Draco's stars are not very bright. The head of the dragon consists of four stars; Beta, Gamma, Nu and Xi Draconis. Shooting stars that are known as the Dranconids appear to radiate from Draco's head. The Cat's Eye Nebula CREDIT: NASA the Cat's Eye Nebula is also contained within the constellation. The constellation encompasses several faint galaxies, including the Draco Dwarf Galaxy, one of the least luminous galaxies with a diameter of about 3,500 light years. Draco is a circumpolar constellation visible all night from northern latitudes. The constellation winds around the little dipper. The dragon's body ends between the Big Dipper and the Little Dipper. Draco, the Dragon, used to hold special significance as the location of the pole star, but due to the earth's precession, the pole has shifted to Polaris in Ursa Minor. The Dragon is usually associated with guardian's of the temples and treasures. Draco was important as it was the guardian of the star that never moves, the celestial pole. The celestial pole in ancient times was the doorway between the mortal world and the eternity. The Draco Dwarf Galaxy is a spheroidal galaxy in Draco. It has a visual magnitude of 10.9 and is 260,000 light years distant. It belongs to the Local Group and is a satellite galaxy of the Milky Way, one of the faintest ones. The galaxy was discovered by the American astronomer Albert George Wilson in 1954. It contains five carbon stars, four suspected asymptotic giant branch (AGB) stars, a number of red giant branch (RGB) stars, and more than 260 variables, all but five of which are of the RR Lyrae type. The galaxy is believed to contain large amounts of dark matter.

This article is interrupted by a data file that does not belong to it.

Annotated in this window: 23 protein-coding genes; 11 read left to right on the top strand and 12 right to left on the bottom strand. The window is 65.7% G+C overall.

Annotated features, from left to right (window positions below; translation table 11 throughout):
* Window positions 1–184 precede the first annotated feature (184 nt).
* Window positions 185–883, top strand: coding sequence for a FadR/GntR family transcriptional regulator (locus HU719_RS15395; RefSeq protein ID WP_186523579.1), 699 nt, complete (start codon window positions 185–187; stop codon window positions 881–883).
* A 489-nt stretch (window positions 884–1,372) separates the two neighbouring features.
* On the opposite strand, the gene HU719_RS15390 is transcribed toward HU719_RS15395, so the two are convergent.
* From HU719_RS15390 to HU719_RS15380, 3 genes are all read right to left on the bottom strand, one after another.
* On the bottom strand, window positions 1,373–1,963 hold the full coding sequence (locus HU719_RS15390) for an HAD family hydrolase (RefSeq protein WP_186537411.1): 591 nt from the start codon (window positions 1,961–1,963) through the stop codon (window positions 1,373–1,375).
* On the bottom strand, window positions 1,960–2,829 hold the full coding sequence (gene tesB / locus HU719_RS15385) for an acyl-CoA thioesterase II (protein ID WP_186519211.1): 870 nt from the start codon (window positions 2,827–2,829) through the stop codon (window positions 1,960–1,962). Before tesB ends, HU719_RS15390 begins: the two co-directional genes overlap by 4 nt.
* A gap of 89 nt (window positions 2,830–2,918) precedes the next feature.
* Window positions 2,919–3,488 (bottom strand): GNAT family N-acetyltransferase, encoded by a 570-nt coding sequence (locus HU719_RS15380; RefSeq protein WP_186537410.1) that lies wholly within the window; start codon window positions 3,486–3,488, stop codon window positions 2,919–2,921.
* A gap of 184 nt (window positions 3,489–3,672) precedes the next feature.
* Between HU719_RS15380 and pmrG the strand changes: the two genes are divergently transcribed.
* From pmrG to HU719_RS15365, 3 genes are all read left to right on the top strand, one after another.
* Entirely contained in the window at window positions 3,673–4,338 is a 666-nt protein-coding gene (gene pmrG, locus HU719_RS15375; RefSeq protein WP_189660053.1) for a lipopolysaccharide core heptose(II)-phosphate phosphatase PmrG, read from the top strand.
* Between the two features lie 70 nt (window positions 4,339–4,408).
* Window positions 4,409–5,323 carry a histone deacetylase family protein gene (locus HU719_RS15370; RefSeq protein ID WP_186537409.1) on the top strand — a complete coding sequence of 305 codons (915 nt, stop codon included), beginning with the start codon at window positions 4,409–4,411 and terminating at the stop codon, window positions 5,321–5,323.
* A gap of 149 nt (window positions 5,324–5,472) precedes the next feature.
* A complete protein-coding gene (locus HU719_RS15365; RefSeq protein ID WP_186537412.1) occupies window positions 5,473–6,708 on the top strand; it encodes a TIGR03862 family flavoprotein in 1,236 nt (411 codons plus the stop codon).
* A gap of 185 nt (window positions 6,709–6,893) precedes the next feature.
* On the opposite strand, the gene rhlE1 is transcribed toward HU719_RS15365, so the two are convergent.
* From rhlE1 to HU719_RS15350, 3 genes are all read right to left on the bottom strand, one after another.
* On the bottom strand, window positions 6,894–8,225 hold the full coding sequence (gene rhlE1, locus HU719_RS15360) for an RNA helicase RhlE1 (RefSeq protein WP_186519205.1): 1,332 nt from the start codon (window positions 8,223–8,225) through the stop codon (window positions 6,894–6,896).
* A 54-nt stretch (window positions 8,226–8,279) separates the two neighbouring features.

At one time Draco was quite a bit larger when the ancient Mesopotamians gave the dragon large wings which wound around Ursa Major. Dragons and other similar creatures often played a role in creation myths. In these stories the gods would often battle such creatures for control of the Earth. When defeated, the dragons...
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